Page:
JPMorgan Chase Profit Jumps Despite Continued Mortgage Woes
NEW YORK -- JPMorgan Chase, the second-largest U.S. bank by assets, reported a 13 percent jump in profits, to $5.4 billion, as lending continued to slide, fewer borrowers fell behind on their payments and problems with its mortgage practices again dampened earnings.
The lender's overall revenues were up 7 percent to $26.8 billion, thanks to increased fees from its various units, offsetting declining interest income from lending to borrowers. Its profit was also boosted by a release of $1.2 billion in reserves back into income, helping it to beat analysts' estimates.
The bank set aside less cash to cover potential losses on soured loans, further boosting earnings and indicting that the lender believes the number of delinquent borrowers will continue to dwindle as the slumping economy slowly improves. The company set aside $1.8 billion to cover credit losses, a 46 percent decrease from the same period last year, its earnings documents show.
JPMorgan, which traditionally kicks off banks' quarterly earnings season, is a good proxy for the state of the industry and for the broader economy because of its size and reach. Its business and corporate lending rose 15 percent, but its consumer loans dropped 7 percent relative to last year. Though the bank has less overall loans outstanding, its trading assets have soared 15 percent since last year, to $458.7 billion. Profits from its investment banking unit surged 49 percent to $2.1 billion. Compensation to bank employees is up 6 percent year to date to $15.8 billion.
The bank, benefiting from its status as a giant bank, grew even larger, increasing its assets 12 percent from last year to $2.2 trillion. Its deposit base also jumped, rising 18 percent to more than $1 trillion.
But as the bank beat expectations, which predicted that trading revenue would slump and revenue growth would shrink, its mortgage business continues to drag down its bottom line.
The New York-based company recorded about $2.5 billion in mortgage-related losses, split between costs of "foreclosure-related matters" like settlements with regulators and borrowers for home seizure abuses, additional litigation reserves and losses from buying back soured mortgages from investors and home loan giants Fannie Mae and Freddie Mac.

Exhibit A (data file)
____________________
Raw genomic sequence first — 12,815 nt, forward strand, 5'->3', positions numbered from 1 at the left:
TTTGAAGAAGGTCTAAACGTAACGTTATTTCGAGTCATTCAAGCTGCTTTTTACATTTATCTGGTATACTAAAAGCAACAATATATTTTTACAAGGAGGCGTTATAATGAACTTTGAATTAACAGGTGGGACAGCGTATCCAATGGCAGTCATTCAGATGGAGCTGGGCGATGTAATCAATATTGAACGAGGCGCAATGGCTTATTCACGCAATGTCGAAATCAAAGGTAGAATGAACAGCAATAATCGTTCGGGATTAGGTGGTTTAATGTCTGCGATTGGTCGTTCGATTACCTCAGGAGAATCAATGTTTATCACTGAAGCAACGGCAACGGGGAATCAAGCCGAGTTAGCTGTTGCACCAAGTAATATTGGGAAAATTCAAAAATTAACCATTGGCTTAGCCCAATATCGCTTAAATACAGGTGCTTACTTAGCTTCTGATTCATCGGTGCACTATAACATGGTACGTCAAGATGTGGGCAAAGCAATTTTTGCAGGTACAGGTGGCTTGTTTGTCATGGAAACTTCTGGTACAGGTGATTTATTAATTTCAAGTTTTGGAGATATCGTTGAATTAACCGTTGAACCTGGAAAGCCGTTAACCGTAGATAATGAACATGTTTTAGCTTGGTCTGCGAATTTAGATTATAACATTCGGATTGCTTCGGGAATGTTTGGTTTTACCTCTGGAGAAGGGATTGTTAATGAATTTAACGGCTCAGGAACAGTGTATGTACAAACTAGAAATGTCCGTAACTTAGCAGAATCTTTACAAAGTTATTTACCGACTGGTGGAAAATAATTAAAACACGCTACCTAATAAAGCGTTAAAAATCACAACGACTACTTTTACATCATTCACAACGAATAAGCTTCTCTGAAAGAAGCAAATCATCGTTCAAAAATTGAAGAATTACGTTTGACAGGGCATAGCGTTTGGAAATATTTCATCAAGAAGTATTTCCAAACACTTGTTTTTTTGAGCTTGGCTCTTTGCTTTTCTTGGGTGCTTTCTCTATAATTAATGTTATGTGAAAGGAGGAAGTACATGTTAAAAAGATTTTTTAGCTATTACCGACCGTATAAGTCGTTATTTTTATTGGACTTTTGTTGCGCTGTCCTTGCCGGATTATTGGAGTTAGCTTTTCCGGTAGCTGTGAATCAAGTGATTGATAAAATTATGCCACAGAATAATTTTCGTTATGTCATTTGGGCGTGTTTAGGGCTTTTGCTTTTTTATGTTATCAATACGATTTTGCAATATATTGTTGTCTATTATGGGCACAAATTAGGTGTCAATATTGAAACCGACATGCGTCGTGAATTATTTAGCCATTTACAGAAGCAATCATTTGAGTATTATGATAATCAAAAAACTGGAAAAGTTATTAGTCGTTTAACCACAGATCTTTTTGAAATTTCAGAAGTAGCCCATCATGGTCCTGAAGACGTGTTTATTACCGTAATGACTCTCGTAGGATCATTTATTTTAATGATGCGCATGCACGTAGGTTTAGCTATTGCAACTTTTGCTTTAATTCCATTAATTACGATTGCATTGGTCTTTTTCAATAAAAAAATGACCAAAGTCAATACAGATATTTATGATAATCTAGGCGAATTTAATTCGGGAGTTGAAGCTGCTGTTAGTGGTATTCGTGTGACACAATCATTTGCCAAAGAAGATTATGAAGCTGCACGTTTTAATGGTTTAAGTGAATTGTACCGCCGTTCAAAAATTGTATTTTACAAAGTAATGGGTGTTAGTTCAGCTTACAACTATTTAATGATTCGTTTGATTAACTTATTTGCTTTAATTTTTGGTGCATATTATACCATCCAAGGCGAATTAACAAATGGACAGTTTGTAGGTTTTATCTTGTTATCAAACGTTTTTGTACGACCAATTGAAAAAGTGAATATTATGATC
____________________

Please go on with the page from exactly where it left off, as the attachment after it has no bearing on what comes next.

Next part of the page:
JPMorgan has set aside $3.6 billion to satisfy claims that it buy back soured mortgages, though that amount doesn't cover liabilities tied to loans made by Washington Mutual, the lender it acquired during the height of the financial crisis in 2008. JPMorgan insists the Federal Deposit Insurance Corporation is liable for those losses, but the FDIC says otherwise.
The lender has lost $3.3 billion over the last several quarters paying out on these repurchase claims.
JPMorgan is one of five lenders in negotiations with the U.S. Department of Justice and state attorneys general to settle claims tied to foreclosure abuses. The five banks may be forced to collectively pay up to $30 billion in penalties. The investigation by the state legal officers is still in its nascent stages, though. Regulators don't know how widespread the abuses actually are, yet are still racing towards a settlement, The Huffington Post reported on Monday.
"I think there's a real question about whether there's been adequate investigation" into the alleged abuses, Elizabeth Warren, an adviser to President Barack Obama and Treasury Secretary Timothy Geithner, told a congressional panel Thursday. Warren is the temporary custodian of the Bureau of Consumer Financial Protection, a new federal agency charged with protecting borrowers from abusive lenders.
"I would do anything to get it done today," Jamie Dimon, JPMorgan's chief executive, said of the settlement talks on a conference call Thursday.
"Honestly, I would get in an airplane, fly down there, and get it done today if I could," he said of the talks on another conference call. "It would be good for the United States of America to finish this stuff and move on."
"This overhang of issues and foreclosures and processes and procedures and litigation is not a good thing for the health of the economy," Dimon added.
He predicted that while foreclosures will continue to weigh down the housing market, in "12 to 18 months from now, they're going to start coming down, not going up."
The state of the economy, the banking industry and the housing market will come into sharper focus as JPMorgan's peers report earnings in the coming days. Citigroup will report its earnings on Friday. Bank of America and Wells Fargo, the largest and fourth-largest U.S. banks by assets, will announce earnings next week.
William Alden contributed to this report.
Shahien Nasiripour is a senior business reporter for The Huffington Post. You can send him an email; bookmark his page; subscribe to his RSS feed; follow him on Twitter; friend him on Facebook; become a fan; and/or get e-mail alerts when he reports the latest news. He can be reached at 1-917-267-2335.